Sandy and Doug Powell have always had each other’s back. They raised six kids together in the small town of Eureka, CA, and met life’s many challenges in stride. When Doug’s commercial fishing boat sank and the family lost their income, Doug said to Sandy, “I’ve had my dream. Maybe it’s time for your dream now.” Sandy explains, “Even as a kid, I dreamed of running my own store.” Over the next decade, the couple opened a gift shop, a baby store and a toy store, all right there in Eureka.
Right away we could see that there were huge possibilities with this."
Sandy Powell, co-owner of Toy Barn
“We had pretty good success up until the last two years,” says Sandy. “Then the economy hit our area pretty hard. Stores were closing left and right. The mall was getting emptier. Despite everything we tried, we could see our business slipping away. We had to do something drastic.”
The couple closed one of their stores. They also tried starting their own website. “I’m not really tech-savvy,” Sandy admits, “so that didn’t work out so well.” Then a frequent customer, a woman who sold used books online, recommended Amazon. “She kept raving about how easy it was and how successful it was for her,” says Sandy. “I was intrigued.”
In the spring of 2011, Sandy and Doug began listing products from their remaining store on Amazon. Sandy was impressed by how “incredibly easy” it was to open the Toy Barn Toys and Gifts store online, and orders started to trickle in. But Sandy says it wasn’t until they started using Amazon not only to sell, but also to store and ship their products that the business really took off.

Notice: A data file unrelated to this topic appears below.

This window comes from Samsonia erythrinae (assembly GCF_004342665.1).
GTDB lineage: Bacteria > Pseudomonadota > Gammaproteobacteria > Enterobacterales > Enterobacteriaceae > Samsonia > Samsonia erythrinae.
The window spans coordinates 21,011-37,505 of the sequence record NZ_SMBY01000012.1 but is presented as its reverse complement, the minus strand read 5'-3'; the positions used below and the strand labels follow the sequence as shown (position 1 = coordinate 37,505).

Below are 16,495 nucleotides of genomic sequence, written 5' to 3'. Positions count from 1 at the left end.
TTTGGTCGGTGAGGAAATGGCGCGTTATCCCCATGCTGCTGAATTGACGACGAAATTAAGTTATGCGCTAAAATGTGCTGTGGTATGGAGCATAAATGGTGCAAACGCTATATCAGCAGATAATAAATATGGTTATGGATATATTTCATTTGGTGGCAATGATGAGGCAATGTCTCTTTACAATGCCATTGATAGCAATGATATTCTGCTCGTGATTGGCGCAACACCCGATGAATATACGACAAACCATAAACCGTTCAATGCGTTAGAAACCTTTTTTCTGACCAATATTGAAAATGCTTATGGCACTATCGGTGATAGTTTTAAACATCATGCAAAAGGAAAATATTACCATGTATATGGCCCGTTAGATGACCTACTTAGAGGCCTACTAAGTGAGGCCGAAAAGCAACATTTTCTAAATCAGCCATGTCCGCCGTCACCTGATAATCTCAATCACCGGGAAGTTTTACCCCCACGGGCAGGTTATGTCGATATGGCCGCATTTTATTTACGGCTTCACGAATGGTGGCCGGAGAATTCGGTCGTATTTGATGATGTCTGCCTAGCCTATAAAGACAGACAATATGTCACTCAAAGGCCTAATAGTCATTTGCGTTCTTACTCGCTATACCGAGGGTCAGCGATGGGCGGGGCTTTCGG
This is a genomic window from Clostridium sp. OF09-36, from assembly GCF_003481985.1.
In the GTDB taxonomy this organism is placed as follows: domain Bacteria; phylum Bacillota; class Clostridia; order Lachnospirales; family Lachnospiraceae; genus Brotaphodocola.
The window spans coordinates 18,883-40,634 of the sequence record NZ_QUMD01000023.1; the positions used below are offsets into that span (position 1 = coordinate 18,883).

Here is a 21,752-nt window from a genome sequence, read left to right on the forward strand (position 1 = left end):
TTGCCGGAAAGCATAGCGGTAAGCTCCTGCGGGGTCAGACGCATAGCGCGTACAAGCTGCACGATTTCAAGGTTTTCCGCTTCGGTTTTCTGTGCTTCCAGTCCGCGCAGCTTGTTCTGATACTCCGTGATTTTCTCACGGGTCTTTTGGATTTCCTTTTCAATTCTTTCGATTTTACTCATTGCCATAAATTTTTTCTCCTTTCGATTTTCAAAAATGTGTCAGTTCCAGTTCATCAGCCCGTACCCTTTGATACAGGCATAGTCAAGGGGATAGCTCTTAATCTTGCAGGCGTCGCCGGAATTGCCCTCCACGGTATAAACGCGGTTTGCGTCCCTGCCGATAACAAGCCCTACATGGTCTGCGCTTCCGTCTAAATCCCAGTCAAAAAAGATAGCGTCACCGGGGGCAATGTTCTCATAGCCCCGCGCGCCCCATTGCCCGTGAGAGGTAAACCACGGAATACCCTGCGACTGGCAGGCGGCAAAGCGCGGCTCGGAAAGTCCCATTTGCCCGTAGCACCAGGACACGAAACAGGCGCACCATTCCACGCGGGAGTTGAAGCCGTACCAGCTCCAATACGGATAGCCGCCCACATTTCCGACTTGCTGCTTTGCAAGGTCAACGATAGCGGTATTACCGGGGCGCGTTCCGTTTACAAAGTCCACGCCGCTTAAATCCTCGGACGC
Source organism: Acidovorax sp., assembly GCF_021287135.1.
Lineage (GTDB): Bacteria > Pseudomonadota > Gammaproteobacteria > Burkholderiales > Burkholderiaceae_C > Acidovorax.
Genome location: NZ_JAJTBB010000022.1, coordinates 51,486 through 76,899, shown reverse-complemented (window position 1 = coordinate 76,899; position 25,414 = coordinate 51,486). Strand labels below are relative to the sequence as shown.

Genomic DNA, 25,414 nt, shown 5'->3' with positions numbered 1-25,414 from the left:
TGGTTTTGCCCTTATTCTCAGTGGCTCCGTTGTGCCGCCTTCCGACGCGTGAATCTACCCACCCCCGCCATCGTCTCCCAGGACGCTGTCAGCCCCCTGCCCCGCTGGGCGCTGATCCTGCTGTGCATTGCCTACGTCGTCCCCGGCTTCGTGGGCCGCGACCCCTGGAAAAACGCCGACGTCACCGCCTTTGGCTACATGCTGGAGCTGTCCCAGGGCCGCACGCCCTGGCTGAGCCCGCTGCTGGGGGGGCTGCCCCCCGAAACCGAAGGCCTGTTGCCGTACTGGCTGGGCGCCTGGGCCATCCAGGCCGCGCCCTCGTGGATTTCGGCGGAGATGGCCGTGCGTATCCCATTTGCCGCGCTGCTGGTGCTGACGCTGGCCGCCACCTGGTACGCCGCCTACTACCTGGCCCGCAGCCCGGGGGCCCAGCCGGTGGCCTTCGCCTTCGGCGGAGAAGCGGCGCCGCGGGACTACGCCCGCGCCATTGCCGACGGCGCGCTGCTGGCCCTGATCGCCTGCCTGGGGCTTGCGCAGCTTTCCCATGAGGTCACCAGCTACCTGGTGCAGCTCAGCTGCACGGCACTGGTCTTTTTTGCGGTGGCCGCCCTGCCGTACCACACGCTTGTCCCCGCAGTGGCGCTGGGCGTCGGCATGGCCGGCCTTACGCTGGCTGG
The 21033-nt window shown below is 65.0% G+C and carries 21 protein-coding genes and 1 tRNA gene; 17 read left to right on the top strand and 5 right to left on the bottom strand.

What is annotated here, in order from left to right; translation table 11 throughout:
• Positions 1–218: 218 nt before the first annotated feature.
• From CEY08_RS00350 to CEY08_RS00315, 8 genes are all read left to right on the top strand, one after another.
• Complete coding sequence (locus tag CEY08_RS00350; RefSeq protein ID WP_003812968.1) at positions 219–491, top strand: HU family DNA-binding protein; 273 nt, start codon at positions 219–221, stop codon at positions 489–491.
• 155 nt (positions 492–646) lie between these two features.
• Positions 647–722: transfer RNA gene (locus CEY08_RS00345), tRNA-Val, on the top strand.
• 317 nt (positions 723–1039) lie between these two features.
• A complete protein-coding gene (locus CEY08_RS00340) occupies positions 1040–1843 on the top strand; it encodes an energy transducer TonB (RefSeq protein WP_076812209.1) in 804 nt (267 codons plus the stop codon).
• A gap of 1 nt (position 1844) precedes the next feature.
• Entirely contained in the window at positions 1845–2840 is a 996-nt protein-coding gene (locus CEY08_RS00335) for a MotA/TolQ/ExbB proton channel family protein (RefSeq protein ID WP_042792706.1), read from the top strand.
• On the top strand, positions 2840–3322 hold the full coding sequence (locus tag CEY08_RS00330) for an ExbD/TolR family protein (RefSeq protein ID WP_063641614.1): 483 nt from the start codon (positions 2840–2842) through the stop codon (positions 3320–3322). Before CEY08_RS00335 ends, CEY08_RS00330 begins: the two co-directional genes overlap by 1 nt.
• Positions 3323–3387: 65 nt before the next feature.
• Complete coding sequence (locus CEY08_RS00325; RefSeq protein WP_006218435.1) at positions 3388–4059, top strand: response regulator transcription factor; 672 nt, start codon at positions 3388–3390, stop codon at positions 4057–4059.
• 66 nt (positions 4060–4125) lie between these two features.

“It was like a switch got turned on. When you’re doing the shipping yourself, if you’re a small business, it’s hard to get that customer trust in there,” Sandy explains. “By using Fulfillment by Amazon to do your shipping, you have instant credibility. The customer already has the trust in Amazon. Right away we could see that there were huge possibilities with this.”
Before long, Toy Barn’s sales on Amazon were double what they had been in the brick-and-mortar store, with significantly lower overhead. When the lease ran out on their physical toy store, Sandy and Doug were happy to let it go.
For Sandy, the unexpected upside to all this has been the flexibility that she now has. “We were really tied down seven days a week at the store…We have six kids, and we were seeing that their last years with us at home were going quickly. That time with them is precious, so it’s been really nice to have more flexibility with our schedule.”
So what’s next? “Now we’re just trying to increase our stock,” says Sandy. But with their new freedom, Sandy and Doug are also considering some big changes that would have been out of reach before. “There’s no limit. We can go anywhere with this business. My husband keeps looking every day at different areas where we might move in the future.”
One of thousands of small businesses thriving because of Amazon customers